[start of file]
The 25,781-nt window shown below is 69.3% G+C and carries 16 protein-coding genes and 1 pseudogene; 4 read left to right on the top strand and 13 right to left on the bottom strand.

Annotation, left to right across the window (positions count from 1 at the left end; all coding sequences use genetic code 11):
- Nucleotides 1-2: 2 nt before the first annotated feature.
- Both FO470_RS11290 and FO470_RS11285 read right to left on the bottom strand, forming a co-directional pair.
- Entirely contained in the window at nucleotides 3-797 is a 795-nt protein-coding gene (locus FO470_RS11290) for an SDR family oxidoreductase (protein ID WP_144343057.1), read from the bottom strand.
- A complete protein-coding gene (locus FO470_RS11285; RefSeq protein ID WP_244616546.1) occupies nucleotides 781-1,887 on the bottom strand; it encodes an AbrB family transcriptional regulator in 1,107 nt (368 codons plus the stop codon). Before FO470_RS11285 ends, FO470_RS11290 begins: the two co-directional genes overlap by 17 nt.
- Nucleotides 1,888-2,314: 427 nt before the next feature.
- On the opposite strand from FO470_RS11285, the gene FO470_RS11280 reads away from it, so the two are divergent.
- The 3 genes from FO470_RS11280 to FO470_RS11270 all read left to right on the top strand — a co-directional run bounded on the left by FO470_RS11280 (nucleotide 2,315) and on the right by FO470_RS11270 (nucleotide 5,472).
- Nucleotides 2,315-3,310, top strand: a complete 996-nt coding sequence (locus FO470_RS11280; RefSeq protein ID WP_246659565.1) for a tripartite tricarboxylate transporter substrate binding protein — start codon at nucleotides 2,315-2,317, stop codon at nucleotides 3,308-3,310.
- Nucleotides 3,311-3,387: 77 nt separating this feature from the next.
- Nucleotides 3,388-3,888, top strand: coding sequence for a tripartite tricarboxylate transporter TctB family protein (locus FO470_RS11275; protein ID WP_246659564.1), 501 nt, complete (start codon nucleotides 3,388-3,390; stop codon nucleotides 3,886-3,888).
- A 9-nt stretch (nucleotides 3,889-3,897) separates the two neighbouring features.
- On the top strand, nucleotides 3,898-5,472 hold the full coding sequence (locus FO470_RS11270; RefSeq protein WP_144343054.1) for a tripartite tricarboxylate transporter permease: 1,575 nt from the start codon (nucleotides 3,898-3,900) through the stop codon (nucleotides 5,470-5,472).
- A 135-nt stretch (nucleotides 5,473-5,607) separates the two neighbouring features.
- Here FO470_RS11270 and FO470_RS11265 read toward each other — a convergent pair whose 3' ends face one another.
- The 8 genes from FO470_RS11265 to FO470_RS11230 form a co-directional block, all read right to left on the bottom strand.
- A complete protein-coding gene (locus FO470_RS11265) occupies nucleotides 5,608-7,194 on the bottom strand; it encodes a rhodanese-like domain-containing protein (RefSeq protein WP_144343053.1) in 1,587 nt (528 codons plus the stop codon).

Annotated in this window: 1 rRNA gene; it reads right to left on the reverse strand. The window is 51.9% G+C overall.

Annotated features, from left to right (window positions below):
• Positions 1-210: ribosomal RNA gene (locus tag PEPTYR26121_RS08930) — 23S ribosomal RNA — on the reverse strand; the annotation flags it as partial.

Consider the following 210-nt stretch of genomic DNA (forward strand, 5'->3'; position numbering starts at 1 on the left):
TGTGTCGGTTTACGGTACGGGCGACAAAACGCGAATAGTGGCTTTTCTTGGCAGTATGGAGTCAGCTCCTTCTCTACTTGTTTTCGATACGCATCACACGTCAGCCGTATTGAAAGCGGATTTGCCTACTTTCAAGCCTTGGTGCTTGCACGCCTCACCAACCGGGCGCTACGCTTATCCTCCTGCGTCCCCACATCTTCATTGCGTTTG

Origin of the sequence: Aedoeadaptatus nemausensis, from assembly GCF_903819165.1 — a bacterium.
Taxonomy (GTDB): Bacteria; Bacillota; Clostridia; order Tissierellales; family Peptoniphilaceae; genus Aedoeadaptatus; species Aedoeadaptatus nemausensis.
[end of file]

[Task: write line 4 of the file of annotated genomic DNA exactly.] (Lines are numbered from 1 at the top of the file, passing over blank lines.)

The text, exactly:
- Both FO470_RS11290 and FO470_RS11285 read right to left on the bottom strand, forming a co-directional pair.